The first place I was successful in getting a Milky Way photo was at the college’s prairie research site, so I knew I could get there again and I could have full run of the place and not worry about other people becoming a problem. You will notice the glow near the horizon-that’s not the sunset, that’s light pollution.

For my shoot I determined I had a four-day window from July 29th – August 2nd and that astronomical darkness began around 10:30 p.m.

X marks the spot.


How do you get people to stand still for 30 seconds? I guess that is where I got lucky again. I asked the professor and students to be as still as possible and they pretty much nailed it. If you look closely you can see a little ghosting.


They were critical to tell the story. I needed a telescope to give the science angle to the photo, even though the professor’s research doesn’t have anything to do with a telescope. It sets up the ‘researching the stars and deep space’ narrative. The green laser was an extra. The thing I always ask myself when I’m shooting or setting up a photo is what is the next thing I can do to make this better or make it look different than what I have seen. In my research I didn’t find many photos with the Milky Way that had a laser and I thought it could add to the teaching aspect of the image. It is the professor using the laser to point out stars to the students. I had no idea if it would show up in the photo but my research said they were bright so it was worth a shot.


I didn’t do a ton of post processing on the image. In Adobe Camera Raw I added some contrast, bumped my whites, added some vibrance and saturation. Then I used the brush tool painted over the milky way and added some clarity, then I did a little noise reduction on the whole image. I then opened the image in photoshop and removed the plot markers.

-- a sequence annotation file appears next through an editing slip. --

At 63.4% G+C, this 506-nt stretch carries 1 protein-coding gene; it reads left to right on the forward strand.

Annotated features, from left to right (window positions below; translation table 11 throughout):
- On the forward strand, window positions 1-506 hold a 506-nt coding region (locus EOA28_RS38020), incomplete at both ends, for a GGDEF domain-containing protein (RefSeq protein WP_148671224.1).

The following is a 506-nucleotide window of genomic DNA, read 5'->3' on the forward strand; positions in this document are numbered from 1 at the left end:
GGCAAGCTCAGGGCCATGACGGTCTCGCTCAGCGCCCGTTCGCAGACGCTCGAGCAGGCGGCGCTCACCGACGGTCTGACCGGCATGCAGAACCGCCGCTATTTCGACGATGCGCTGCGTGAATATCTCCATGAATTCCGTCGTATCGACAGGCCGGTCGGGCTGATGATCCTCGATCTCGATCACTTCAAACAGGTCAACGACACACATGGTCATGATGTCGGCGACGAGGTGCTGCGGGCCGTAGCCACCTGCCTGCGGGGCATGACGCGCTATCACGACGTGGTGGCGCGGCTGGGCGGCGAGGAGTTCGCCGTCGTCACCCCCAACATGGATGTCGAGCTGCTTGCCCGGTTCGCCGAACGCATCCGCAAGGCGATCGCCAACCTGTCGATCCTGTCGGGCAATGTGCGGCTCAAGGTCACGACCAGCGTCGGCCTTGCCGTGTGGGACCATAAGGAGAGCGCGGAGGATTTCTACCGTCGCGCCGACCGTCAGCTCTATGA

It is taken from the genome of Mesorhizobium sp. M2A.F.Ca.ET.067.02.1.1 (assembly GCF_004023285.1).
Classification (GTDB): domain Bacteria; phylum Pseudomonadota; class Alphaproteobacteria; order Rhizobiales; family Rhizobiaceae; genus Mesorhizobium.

What (if anything) would you do differently if you could re-shoot this today?

I would have shot more. I can get so locked in on shooting for a particular goal or layout that I don’t try different things. I was really trying to be mindful of the professor’s and the students’ time as I already had them out in a field for a couple of hours when they all had to work the next morning. So as you will see on the contact sheet it was really 16 frames then I was done.

Where do you look for inspiration, feedback and motivation?

I really draw a lot of inspiration from the UPAA Facebook page and the MIC. We have so many phenomenally talented photographers in our organization it’s not hard to find work that inspires me. As the sole photographer on campus it can be really hard to find meaningful feedback on photos. That’s one of the things I miss from my newspaper days. Being part of a staff of talented photojournalists really made me push to get better. There was a lot of healthy competition and mentorship in my newspaper days that I now try to find through the MIC and my relationship with other photographers in the UPAA.  

What would your dream assignment be? 

During my childhood I wanted to be the photographer for Vine Line and document the Cubs. (Who am I kidding? I would still love that job.) In my newspaper days the answer was always the Olympics. Now I’m not really sure. Currently I get an awful lot of enjoyment out of trying to document the fleeting days of childhood of my kids that are now a junior and sophomore in high school and a sixth grader.


"What's the difference between a hippo and a Zippo? One's heavy and the other's a little lighter." Thanks for reading the UPAA blog. Feedback/suggestions/submissions welcome any time. Email editor Matt Cashore, mcashore@nd.edu